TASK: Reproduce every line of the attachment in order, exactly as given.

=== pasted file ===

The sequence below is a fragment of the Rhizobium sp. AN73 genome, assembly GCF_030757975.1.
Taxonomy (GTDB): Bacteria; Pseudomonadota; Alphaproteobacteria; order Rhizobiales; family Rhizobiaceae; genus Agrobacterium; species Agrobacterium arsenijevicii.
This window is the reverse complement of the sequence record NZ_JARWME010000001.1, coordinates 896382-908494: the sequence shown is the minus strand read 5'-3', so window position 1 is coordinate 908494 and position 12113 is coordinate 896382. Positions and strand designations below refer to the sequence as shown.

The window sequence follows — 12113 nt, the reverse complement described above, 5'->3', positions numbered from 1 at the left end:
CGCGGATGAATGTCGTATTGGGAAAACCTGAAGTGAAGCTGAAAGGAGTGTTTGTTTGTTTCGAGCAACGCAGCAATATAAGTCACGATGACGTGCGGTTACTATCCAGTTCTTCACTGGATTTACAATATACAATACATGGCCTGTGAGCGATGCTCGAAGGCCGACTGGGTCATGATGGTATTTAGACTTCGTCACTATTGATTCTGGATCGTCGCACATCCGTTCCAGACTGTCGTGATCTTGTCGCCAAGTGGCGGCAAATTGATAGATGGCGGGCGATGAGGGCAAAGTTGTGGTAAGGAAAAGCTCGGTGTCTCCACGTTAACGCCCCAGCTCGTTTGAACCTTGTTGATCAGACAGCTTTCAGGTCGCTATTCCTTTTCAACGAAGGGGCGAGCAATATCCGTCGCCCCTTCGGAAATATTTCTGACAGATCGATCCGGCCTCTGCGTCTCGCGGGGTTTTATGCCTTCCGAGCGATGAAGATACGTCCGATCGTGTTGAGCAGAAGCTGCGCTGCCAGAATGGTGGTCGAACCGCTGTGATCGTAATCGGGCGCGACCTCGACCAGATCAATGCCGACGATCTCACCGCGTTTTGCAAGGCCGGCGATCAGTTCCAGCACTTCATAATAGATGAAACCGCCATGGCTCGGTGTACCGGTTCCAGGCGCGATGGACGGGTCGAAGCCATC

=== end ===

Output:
The sequence below is a fragment of the Rhizobium sp. AN73 genome, assembly GCF_030757975.1.
Taxonomy (GTDB): Bacteria; Pseudomonadota; Alphaproteobacteria; order Rhizobiales; family Rhizobiaceae; genus Agrobacterium; species Agrobacterium arsenijevicii.
This window is the reverse complement of the sequence record NZ_JARWME010000001.1, coordinates 896382-908494: the sequence shown is the minus strand read 5'-3', so window position 1 is coordinate 908494 and position 12113 is coordinate 896382. Positions and strand designations below refer to the sequence as shown.

The window sequence follows — 12113 nt, the reverse complement described above, 5'->3', positions numbered from 1 at the left end:
CGCGGATGAATGTCGTATTGGGAAAACCTGAAGTGAAGCTGAAAGGAGTGTTTGTTTGTTTCGAGCAACGCAGCAATATAAGTCACGATGACGTGCGGTTACTATCCAGTTCTTCACTGGATTTACAATATACAATACATGGCCTGTGAGCGATGCTCGAAGGCCGACTGGGTCATGATGGTATTTAGACTTCGTCACTATTGATTCTGGATCGTCGCACATCCGTTCCAGACTGTCGTGATCTTGTCGCCAAGTGGCGGCAAATTGATAGATGGCGGGCGATGAGGGCAAAGTTGTGGTAAGGAAAAGCTCGGTGTCTCCACGTTAACGCCCCAGCTCGTTTGAACCTTGTTGATCAGACAGCTTTCAGGTCGCTATTCCTTTTCAACGAAGGGGCGAGCAATATCCGTCGCCCCTTCGGAAATATTTCTGACAGATCGATCCGGCCTCTGCGTCTCGCGGGGTTTTATGCCTTCCGAGCGATGAAGATACGTCCGATCGTGTTGAGCAGAAGCTGCGCTGCCAGAATGGTGGTCGAACCGCTGTGATCGTAATCGGGCGCGACCTCGACCAGATCAATGCCGACGATCTCACCGCGTTTTGCAAGGCCGGCGATCAGTTCCAGCACTTCATAATAGATGAAACCGCCATGGCTCGGTGTACCGGTTCCAGGCGCGATGGACGGGTCGAAGCCATC